In the foreign exchange (FX) space, we believe that the market is positioned for a net long USD, and the slightly more hawkish tone in Federal Reserve speeches has played a role in the recent rebound in USD strength. The volatility observed in FX pairs around Federal Reserve speeches is anticipated, given the Fed's utilization of interest rate policy language through the speeches to influence interest rates in the open market. Various Fed officials emerged to make statements aimed at tempering excessive market optimism about potential rate cuts during this period.
We want to emphasize that Fedspeaks has entered a blackout period starting January 20 and will continue until February 1. Federal Reserve policy imposes restrictions on the extent to which Federal Open Market Committee (FOMC) participants and staff can make public statements or grant interviews during Federal Reserve blackout periods. Consequently, we anticipate markets to consolidate in the lead-up to the FOMC meeting on February 1. This week's focal point on the economic calendar is the data print for the core Personal Consumption Expenditures (PCE) figure, which will keep the markets attentive.
We find ourselves embracing a Goldilocks narrative. In this scenario, debt growth, economic expansion, and inflation all align in a state that is neither excessively heated nor too tepid. Our perspective anticipates a synchronized global slowdown, although the likelihood of a recession or a hard landing in the U.S. during 2024 appears improbable.
China Holds MLF Rate
The People's Bank of China (PBoC) decided to keep the Medium Lending Facility (MLF) interest rate steady at 2.5% last week, disappointing those anticipating a 10 basis points cut to alleviate corporate debt financing pressures.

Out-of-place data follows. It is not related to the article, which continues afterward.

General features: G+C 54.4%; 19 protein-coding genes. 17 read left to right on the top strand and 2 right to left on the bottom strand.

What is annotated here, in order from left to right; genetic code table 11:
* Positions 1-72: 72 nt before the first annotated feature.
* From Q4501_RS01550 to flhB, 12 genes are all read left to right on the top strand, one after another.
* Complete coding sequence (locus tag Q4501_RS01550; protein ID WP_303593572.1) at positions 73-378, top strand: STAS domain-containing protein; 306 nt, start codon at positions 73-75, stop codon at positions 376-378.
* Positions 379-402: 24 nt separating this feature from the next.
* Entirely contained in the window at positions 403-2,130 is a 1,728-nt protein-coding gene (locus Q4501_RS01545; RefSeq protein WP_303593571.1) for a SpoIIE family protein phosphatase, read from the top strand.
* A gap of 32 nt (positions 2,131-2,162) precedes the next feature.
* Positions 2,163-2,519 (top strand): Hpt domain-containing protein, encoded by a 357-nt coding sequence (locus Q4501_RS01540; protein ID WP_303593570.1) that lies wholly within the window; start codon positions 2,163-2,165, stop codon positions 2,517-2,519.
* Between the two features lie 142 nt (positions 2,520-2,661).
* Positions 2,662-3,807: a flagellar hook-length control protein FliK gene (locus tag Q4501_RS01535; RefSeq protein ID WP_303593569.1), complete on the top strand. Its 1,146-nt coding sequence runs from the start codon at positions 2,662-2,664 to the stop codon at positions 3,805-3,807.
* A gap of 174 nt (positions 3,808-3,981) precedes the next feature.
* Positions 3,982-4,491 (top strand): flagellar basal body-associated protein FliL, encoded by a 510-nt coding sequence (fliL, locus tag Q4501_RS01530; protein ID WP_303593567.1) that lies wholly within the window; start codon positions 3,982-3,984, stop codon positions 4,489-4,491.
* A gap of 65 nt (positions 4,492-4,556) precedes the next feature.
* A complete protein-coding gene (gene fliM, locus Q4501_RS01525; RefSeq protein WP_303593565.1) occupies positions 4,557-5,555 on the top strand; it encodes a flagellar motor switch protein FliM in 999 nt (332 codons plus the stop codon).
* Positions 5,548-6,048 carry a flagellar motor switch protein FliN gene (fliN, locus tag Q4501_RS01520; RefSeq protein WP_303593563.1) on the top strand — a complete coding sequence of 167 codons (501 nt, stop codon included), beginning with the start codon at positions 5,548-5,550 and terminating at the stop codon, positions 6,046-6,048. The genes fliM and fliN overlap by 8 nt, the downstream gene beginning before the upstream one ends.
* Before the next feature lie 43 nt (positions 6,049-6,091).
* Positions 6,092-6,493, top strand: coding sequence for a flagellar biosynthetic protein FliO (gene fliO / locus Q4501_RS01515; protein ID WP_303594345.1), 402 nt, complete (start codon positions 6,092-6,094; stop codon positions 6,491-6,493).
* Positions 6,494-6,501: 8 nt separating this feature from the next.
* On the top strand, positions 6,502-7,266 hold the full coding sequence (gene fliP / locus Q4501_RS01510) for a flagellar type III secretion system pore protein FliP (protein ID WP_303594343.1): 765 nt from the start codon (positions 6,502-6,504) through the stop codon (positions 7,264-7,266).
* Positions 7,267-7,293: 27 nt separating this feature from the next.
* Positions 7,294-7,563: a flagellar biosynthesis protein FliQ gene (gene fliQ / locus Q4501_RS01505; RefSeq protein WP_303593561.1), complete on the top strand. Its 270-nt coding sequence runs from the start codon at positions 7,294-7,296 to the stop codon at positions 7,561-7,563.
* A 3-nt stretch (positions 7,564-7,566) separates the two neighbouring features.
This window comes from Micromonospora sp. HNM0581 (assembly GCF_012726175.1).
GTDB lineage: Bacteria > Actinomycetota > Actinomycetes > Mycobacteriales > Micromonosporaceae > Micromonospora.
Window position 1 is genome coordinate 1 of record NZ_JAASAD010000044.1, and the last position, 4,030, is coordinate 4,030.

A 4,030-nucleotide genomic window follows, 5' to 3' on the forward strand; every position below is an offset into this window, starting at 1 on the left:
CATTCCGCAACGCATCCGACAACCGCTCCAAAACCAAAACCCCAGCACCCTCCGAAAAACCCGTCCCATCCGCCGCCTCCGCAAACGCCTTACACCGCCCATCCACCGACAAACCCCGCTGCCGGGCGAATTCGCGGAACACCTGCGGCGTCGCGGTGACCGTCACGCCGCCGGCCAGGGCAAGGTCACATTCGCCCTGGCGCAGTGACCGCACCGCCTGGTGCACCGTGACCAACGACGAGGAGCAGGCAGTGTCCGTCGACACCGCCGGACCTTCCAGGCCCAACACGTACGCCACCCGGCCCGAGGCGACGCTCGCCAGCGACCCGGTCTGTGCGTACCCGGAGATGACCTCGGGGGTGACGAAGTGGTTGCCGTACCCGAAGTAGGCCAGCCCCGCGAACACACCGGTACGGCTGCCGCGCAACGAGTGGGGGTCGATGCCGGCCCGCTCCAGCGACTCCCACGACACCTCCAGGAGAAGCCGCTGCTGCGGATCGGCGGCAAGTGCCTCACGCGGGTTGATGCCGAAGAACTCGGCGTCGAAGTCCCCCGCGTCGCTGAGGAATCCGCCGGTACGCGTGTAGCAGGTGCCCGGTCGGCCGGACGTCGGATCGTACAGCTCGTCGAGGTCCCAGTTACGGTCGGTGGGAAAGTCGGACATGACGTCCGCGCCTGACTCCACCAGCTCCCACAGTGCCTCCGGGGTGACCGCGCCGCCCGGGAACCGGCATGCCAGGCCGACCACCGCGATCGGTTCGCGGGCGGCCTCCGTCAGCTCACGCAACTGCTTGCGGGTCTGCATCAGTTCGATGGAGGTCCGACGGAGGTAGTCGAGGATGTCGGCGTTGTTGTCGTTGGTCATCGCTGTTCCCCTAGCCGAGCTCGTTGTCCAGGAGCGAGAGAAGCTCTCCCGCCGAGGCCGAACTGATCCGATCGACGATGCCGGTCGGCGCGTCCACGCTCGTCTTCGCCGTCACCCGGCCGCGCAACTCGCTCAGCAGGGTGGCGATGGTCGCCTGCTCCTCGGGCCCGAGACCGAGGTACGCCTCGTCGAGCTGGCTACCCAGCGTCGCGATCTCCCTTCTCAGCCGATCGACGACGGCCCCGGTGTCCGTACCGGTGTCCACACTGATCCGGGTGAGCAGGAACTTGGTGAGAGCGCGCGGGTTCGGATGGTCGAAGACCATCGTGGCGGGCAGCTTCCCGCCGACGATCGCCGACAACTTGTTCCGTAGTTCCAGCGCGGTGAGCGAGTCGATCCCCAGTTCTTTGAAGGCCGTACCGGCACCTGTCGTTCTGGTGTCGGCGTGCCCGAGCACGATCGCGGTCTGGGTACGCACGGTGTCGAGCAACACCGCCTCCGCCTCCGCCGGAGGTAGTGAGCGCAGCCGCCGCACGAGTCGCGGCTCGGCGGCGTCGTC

As per the PBoC's announcement, RMB 995 billion worth of MLF operations were executed last week. With RMB 779 billion MLF set to expire this month, the central bank has netted an investment of RMB 216 billion in funds through MLF.1 Furthermore, the central bank initiated a 7-day reverse repurchase of RMB 89 billion, maintaining the operating interest rate at 1.8%.
The excess renewal of the Medium Lending Facility is anticipated to enhance funding stability in the banking system, fostering greater support for the real economy. The key driver behind this development is the manageable current liquidity pressure, coupled with the absence of immediate urgency to accelerate the implementation of a reserve requirement ratio (RRR) reduction. The proportion of cash that banks must hold in reserve against customer deposits is known as the reserve requirement ratio.
Across the year, key tax months include January, April, May, July, and October. The monthly tax payment period consistently raises significant liquidity concerns. As funds are diverted from the commercial banking system, liquidity experiences corresponding temporal fluctuations.
The tax period in China typically spans from the 1st to the 15th of each month, with the 15th serving as the deadline for the declaration of significant taxes like value-added tax and income tax. The following two working days constitute the peak payment period, contributing to increased disruption during the tax period. In response to this, the PBoC injected excess funds through the MLF, aiming to mitigate liquidity fluctuations and alleviate the impact of tax periods on funding.
We generally hold the belief that the RRR and interest rate cuts remain within the PBoC’s monetary policy toolbox for this year. Given that a reduction in the RRR can effectively alleviate the capital cost and net interest margin pressure on financial institutions, maintain the stability of the banking system's liquidity, and encourage the financial industry to provide increased support to the real economy, we anticipate an imminent and comprehensive RRR cut. The likelihood and necessity of a targeted RRR cut still appear to be relatively higher than that of an interest rate cut.